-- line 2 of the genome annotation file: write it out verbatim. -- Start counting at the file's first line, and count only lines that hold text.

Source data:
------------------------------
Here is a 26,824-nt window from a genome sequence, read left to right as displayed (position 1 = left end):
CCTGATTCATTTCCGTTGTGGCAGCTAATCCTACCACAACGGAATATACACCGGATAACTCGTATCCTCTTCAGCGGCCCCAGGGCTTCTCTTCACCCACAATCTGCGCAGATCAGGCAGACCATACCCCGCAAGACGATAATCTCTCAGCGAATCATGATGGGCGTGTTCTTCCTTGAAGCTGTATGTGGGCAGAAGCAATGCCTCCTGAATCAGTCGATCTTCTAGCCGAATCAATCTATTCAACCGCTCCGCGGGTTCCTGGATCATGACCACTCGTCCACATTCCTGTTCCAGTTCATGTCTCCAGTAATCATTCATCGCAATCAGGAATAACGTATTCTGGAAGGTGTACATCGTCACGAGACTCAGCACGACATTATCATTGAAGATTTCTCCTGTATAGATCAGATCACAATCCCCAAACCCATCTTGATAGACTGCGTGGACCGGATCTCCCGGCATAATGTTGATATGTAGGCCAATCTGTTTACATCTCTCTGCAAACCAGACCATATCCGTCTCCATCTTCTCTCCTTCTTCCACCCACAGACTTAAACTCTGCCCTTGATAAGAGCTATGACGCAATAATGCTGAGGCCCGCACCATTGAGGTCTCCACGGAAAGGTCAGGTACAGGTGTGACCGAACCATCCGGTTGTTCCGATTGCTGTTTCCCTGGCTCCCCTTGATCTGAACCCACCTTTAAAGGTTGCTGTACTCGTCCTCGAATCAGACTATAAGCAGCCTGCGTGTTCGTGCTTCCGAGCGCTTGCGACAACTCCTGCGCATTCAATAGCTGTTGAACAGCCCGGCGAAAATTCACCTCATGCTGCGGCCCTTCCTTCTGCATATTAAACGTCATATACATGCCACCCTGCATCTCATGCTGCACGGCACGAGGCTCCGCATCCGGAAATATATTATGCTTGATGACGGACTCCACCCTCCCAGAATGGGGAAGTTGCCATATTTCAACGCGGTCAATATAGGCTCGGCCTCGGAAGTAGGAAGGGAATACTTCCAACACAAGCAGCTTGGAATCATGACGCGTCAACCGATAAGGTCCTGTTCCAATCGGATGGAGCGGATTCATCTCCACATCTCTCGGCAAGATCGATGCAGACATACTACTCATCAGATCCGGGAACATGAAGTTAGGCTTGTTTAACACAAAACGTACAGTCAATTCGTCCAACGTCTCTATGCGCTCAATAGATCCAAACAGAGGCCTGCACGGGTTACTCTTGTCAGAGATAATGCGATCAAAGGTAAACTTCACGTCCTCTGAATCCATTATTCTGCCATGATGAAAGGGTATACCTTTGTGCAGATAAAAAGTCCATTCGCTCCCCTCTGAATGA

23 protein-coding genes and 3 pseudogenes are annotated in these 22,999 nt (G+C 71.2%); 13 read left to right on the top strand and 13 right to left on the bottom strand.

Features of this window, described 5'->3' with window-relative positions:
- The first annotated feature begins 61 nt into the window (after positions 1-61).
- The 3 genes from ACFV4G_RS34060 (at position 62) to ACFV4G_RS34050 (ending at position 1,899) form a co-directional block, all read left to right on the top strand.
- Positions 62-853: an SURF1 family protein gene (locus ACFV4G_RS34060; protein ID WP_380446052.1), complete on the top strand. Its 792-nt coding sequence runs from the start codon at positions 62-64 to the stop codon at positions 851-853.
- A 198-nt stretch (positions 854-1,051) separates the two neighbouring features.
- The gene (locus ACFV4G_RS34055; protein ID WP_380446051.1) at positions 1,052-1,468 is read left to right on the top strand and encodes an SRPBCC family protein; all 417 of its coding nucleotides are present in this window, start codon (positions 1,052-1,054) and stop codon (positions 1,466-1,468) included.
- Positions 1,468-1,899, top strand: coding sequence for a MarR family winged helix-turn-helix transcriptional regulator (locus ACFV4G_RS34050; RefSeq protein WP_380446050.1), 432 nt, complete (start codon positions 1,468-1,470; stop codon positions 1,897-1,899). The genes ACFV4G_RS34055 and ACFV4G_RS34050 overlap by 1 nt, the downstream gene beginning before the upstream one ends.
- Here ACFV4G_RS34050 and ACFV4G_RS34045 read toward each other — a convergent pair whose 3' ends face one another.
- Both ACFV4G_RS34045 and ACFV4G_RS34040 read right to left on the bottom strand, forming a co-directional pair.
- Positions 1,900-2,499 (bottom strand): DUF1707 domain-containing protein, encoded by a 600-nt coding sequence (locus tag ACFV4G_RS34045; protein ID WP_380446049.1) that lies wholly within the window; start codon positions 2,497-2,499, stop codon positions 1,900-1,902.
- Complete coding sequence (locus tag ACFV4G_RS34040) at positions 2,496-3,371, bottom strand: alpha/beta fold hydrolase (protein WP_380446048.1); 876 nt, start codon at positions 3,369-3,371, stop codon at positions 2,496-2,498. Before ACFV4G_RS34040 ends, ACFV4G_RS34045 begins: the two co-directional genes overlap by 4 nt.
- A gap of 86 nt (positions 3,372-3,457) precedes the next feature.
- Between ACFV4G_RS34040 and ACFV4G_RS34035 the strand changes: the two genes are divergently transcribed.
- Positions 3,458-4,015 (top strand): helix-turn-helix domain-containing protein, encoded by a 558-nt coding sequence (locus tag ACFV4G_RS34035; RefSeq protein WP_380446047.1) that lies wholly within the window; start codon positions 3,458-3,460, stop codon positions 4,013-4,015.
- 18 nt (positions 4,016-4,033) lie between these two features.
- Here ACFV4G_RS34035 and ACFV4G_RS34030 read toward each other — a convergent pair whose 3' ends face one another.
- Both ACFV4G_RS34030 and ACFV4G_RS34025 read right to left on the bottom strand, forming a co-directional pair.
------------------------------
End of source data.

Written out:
CCTGATTCATTTCCGTTGTGGCAGCTAATCCTACCACAACGGAATATACACCGGATAACTCGTATCCTCTTCAGCGGCCCCAGGGCTTCTCTTCACCCACAATCTGCGCAGATCAGGCAGACCATACCCCGCAAGACGATAATCTCTCAGCGAATCATGATGGGCGTGTTCTTCCTTGAAGCTGTATGTGGGCAGAAGCAATGCCTCCTGAATCAGTCGATCTTCTAGCCGAATCAATCTATTCAACCGCTCCGCGGGTTCCTGGATCATGACCACTCGTCCACATTCCTGTTCCAGTTCATGTCTCCAGTAATCATTCATCGCAATCAGGAATAACGTATTCTGGAAGGTGTACATCGTCACGAGACTCAGCACGACATTATCATTGAAGATTTCTCCTGTATAGATCAGATCACAATCCCCAAACCCATCTTGATAGACTGCGTGGACCGGATCTCCCGGCATAATGTTGATATGTAGGCCAATCTGTTTACATCTCTCTGCAAACCAGACCATATCCGTCTCCATCTTCTCTCCTTCTTCCACCCACAGACTTAAACTCTGCCCTTGATAAGAGCTATGACGCAATAATGCTGAGGCCCGCACCATTGAGGTCTCCACGGAAAGGTCAGGTACAGGTGTGACCGAACCATCCGGTTGTTCCGATTGCTGTTTCCCTGGCTCCCCTTGATCTGAACCCACCTTTAAAGGTTGCTGTACTCGTCCTCGAATCAGACTATAAGCAGCCTGCGTGTTCGTGCTTCCGAGCGCTTGCGACAACTCCTGCGCATTCAATAGCTGTTGAACAGCCCGGCGAAAATTCACCTCATGCTGCGGCCCTTCCTTCTGCATATTAAACGTCATATACATGCCACCCTGCATCTCATGCTGCACGGCACGAGGCTCCGCATCCGGAAATATATTATGCTTGATGACGGACTCCACCCTCCCAGAATGGGGAAGTTGCCATATTTCAACGCGGTCAATATAGGCTCGGCCTCGGAAGTAGGAAGGGAATACTTCCAACACAAGCAGCTTGGAATCATGACGCGTCAACCGATAAGGTCCTGTTCCAATCGGATGGAGCGGATTCATCTCCACATCTCTCGGCAAGATCGATGCAGACATACTACTCATCAGATCCGGGAACATGAAGTTAGGCTTGTTTAACACAAAACGTACAGTCAATTCGTCCAACGTCTCTATGCGCTCAATAGATCCAAACAGAGGCCTGCACGGGTTACTCTTGTCAGAGATAATGCGATCAAAGGTAAACTTCACGTCCTCTGAATCCATTATTCTGCCATGATGAAAGGGTATACCTTTGTGCAGATAAAAAGTCCATTCGCTCCCCTCTGAATGA